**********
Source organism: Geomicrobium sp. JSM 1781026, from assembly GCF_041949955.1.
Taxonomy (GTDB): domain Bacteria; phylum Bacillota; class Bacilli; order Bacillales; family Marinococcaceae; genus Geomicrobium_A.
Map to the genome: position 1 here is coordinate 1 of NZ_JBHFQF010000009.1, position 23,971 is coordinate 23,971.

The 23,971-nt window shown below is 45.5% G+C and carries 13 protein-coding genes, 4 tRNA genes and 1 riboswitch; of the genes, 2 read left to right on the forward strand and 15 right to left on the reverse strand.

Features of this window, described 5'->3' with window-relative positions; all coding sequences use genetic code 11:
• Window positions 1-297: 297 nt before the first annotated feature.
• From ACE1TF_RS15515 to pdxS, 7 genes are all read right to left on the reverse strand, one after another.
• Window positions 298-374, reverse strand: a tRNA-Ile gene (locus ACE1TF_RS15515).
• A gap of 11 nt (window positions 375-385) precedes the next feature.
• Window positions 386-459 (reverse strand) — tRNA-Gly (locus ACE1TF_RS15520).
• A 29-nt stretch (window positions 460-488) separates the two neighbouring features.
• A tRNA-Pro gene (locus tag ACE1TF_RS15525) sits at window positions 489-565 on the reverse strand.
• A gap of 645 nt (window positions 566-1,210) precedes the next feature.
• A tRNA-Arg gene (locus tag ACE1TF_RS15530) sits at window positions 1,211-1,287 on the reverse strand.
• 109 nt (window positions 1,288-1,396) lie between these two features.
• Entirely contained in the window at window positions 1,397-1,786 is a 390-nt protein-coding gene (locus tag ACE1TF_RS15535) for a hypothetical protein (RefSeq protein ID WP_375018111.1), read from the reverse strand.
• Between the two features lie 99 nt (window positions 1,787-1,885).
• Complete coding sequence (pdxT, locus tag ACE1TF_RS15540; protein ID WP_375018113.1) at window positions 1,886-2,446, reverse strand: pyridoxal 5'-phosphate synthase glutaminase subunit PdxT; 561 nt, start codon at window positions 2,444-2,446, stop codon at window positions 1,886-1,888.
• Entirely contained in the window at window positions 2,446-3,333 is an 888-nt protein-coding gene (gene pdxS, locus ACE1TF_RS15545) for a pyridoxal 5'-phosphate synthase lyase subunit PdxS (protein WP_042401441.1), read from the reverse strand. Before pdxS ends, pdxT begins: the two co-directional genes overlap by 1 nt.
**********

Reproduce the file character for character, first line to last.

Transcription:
Source organism: Geomicrobium sp. JSM 1781026, from assembly GCF_041949955.1.
Taxonomy (GTDB): domain Bacteria; phylum Bacillota; class Bacilli; order Bacillales; family Marinococcaceae; genus Geomicrobium_A.
Map to the genome: position 1 here is coordinate 1 of NZ_JBHFQF010000009.1, position 23,971 is coordinate 23,971.

The 23,971-nt window shown below is 45.5% G+C and carries 13 protein-coding genes, 4 tRNA genes and 1 riboswitch; of the genes, 2 read left to right on the forward strand and 15 right to left on the reverse strand.

Features of this window, described 5'->3' with window-relative positions; all coding sequences use genetic code 11:
• Window positions 1-297: 297 nt before the first annotated feature.
• From ACE1TF_RS15515 to pdxS, 7 genes are all read right to left on the reverse strand, one after another.
• Window positions 298-374, reverse strand: a tRNA-Ile gene (locus ACE1TF_RS15515).
• A gap of 11 nt (window positions 375-385) precedes the next feature.
• Window positions 386-459 (reverse strand) — tRNA-Gly (locus ACE1TF_RS15520).
• A 29-nt stretch (window positions 460-488) separates the two neighbouring features.
• A tRNA-Pro gene (locus tag ACE1TF_RS15525) sits at window positions 489-565 on the reverse strand.
• A gap of 645 nt (window positions 566-1,210) precedes the next feature.
• A tRNA-Arg gene (locus tag ACE1TF_RS15530) sits at window positions 1,211-1,287 on the reverse strand.
• 109 nt (window positions 1,288-1,396) lie between these two features.
• Entirely contained in the window at window positions 1,397-1,786 is a 390-nt protein-coding gene (locus tag ACE1TF_RS15535) for a hypothetical protein (RefSeq protein ID WP_375018111.1), read from the reverse strand.
• Between the two features lie 99 nt (window positions 1,787-1,885).
• Complete coding sequence (pdxT, locus tag ACE1TF_RS15540; protein ID WP_375018113.1) at window positions 1,886-2,446, reverse strand: pyridoxal 5'-phosphate synthase glutaminase subunit PdxT; 561 nt, start codon at window positions 2,444-2,446, stop codon at window positions 1,886-1,888.
• Entirely contained in the window at window positions 2,446-3,333 is an 888-nt protein-coding gene (gene pdxS, locus ACE1TF_RS15545) for a pyridoxal 5'-phosphate synthase lyase subunit PdxS (protein WP_042401441.1), read from the reverse strand. Before pdxS ends, pdxT begins: the two co-directional genes overlap by 1 nt.